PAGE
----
A powerful Senator – a member of the Armed Services and Judiciary Committees, the Subcommittee on Defense of the Appropriations Committee, and Formerly on the Select Committee On Intelligence (Lindsey Graham) – asked the general counsel for the Office of the Director of National Intelligence:
- If the government was spying on him
- Whether his identity had been “unmasked”
- And whether this information could be used for blackmail by politicians who didn’t like him
The counsel for the intelligence agency refused to respond:
What should we make of that?
Washington's Blog asked the highest-level NSA whistleblower of all time - Bill Binney* - what he thought.
They won't tell him because his communications with foreigners and domestically [background] are being collected and probably targeted. That's why they don't ever want to tell senators or representatives or the president or federal judges etc. their communications are collected and scanned.
Further, they won’t tell them how many US citizens are in their databases … again because it’s about 280 million by my estimates.
All of these acts are crimes against the constitution and laws of the US which should put them in jail. (see attached)
These letters are a direct violation of the intelligence acts of 1947 and 1978. But, who cares, the intelligence community runs the US government anyway.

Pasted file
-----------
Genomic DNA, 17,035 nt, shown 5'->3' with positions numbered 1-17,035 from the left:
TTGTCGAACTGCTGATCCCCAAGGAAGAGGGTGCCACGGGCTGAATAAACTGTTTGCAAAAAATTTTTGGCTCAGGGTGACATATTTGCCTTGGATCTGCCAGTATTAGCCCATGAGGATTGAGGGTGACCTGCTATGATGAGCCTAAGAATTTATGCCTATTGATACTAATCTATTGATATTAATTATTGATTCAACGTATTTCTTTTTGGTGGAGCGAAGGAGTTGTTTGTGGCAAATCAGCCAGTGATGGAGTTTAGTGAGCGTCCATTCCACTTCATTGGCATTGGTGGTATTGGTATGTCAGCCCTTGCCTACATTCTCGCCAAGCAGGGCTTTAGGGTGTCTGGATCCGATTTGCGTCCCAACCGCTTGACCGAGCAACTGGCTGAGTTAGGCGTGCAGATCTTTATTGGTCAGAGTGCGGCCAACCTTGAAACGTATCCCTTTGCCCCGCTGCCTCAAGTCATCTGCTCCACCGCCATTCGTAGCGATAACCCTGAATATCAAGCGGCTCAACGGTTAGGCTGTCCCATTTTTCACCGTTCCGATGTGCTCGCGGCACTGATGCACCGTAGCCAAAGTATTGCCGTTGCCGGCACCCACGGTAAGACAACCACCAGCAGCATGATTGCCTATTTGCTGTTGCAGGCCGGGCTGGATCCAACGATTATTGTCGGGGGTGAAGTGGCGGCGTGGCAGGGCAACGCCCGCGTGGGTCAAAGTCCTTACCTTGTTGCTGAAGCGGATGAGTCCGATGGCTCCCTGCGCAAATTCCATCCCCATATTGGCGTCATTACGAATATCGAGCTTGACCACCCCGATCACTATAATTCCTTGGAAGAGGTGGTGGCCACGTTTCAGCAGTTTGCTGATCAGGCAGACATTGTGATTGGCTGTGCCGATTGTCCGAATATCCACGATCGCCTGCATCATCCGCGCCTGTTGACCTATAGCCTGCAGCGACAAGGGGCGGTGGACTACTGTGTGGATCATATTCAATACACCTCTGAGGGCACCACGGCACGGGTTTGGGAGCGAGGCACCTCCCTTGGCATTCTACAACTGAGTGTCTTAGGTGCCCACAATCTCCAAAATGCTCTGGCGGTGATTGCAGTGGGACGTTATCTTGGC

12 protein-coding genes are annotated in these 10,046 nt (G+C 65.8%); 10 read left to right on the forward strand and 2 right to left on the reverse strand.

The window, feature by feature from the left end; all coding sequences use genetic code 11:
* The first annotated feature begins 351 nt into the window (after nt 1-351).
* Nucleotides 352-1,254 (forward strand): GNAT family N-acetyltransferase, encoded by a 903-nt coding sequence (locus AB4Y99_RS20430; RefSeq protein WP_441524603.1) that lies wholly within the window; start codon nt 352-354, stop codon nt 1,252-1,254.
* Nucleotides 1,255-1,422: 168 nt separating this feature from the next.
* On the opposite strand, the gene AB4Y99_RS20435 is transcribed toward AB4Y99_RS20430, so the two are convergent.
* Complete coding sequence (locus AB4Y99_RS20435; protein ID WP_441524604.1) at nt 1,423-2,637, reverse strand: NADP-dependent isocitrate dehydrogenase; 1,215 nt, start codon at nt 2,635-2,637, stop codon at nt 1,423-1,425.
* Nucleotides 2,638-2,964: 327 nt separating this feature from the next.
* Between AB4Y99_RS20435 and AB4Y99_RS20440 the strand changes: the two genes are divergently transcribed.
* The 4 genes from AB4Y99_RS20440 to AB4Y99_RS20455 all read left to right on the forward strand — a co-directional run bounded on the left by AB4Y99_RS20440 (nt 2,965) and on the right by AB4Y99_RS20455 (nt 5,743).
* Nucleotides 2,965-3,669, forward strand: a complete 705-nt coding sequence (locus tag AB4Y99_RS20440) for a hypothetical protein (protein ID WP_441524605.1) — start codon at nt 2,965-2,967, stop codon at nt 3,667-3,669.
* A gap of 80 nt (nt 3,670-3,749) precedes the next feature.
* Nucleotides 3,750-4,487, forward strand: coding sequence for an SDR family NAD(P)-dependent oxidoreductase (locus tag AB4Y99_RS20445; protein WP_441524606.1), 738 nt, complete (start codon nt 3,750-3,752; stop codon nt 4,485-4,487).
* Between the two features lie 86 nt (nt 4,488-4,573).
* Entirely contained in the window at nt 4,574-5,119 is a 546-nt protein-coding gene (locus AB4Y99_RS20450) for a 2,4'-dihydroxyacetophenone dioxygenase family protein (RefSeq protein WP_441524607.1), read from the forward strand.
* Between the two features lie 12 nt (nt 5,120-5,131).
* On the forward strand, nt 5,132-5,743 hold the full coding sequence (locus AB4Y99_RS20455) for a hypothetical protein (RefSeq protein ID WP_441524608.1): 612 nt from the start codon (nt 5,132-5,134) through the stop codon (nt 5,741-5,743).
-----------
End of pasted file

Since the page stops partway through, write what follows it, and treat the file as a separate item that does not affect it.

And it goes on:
The two letters Binney sent to us are attached at the end of this post. The first letter – to NSA whistleblower Russel Tice – says that he can’t talk to anyone in Congress about what’s really going on.
The second letter – to Senators Wyden and Udall, both on the Senate Select Committee on Intelligence – says that the NSA can’t reveal how many Americans it has spied on because that would “likely impede NSA’s mission” and “would itself violate the privacy of US persons.”
[The NSA’s letter to Russ Tice] shows the arrogance of the intelligence community that they can, in writing, say that the congress is not cleared to know about intelligence programs.
By law, they are required to keep the Congress informed of all their programs – for Covert programs that requirement is to the Gang of 8.
The Washington Times explained in 2006:
Renee Seymour, director of NSA special access programs stated in a Jan. 9 letter to Russ Tice that he should not testify about secret electronic intelligence programs because members and staff of the House and Senate intelligence committees do not have the proper security clearances for the secret intelligence.
(And see this.)
Binney previously pointed out how absurd this is:
Russ Tice … was prepared to testify to Congress to this, too, and so NSA sent him a letter saying, we agree that you have a right to go to Congress to testify, but we have to advise you that the intelligence committees that you want to testify to are not cleared for the programs you want to speak about. Now, that fundamentally is an open admission … by NSA that they are violating the intelligence acts of 1947 and 1978, which require NSA and all other intelligence agencies to notify Congress of all the programs that they’re running so they can have effective oversight, which they’ve never had anyway.
In case you think this is a one-off, remember that the Chairman of the Senate Intelligence Committee said in 2007:
Do you think that because I’m Chairman of the Intelligence Committee that I just say I want it, and they [the intelligence agencies] give it to me? They control it. All of it. ALL of it. ALL THE TIME. I only get – and my committee only gets – what they WANT to give me.